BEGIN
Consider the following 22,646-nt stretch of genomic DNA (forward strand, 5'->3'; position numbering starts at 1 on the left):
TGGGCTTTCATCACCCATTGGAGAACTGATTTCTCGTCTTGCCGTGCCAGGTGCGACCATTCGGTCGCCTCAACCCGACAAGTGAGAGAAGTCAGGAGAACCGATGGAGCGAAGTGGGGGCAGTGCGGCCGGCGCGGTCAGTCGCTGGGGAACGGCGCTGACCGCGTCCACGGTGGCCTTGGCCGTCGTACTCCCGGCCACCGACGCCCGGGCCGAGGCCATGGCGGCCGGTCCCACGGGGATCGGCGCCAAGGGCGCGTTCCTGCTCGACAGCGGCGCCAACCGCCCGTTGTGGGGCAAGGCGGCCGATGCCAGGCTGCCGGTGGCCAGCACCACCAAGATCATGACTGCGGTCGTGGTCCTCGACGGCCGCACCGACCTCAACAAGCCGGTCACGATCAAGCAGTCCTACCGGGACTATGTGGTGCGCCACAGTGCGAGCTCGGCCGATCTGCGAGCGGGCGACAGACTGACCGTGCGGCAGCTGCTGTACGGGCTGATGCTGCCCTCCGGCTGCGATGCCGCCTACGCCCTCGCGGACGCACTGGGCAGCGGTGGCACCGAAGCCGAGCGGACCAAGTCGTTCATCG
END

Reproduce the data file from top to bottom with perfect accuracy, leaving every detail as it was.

Consider the following 22,646-nt stretch of genomic DNA (forward strand, 5'->3'; position numbering starts at 1 on the left):
TGGGCTTTCATCACCCATTGGAGAACTGATTTCTCGTCTTGCCGTGCCAGGTGCGACCATTCGGTCGCCTCAACCCGACAAGTGAGAGAAGTCAGGAGAACCGATGGAGCGAAGTGGGGGCAGTGCGGCCGGCGCGGTCAGTCGCTGGGGAACGGCGCTGACCGCGTCCACGGTGGCCTTGGCCGTCGTACTCCCGGCCACCGACGCCCGGGCCGAGGCCATGGCGGCCGGTCCCACGGGGATCGGCGCCAAGGGCGCGTTCCTGCTCGACAGCGGCGCCAACCGCCCGTTGTGGGGCAAGGCGGCCGATGCCAGGCTGCCGGTGGCCAGCACCACCAAGATCATGACTGCGGTCGTGGTCCTCGACGGCCGCACCGACCTCAACAAGCCGGTCACGATCAAGCAGTCCTACCGGGACTATGTGGTGCGCCACAGTGCGAGCTCGGCCGATCTGCGAGCGGGCGACAGACTGACCGTGCGGCAGCTGCTGTACGGGCTGATGCTGCCCTCCGGCTGCGATGCCGCCTACGCCCTCGCGGACGCACTGGGCAGCGGTGGCACCGAAGCCGAGCGGACCAAGTCGTTCATCG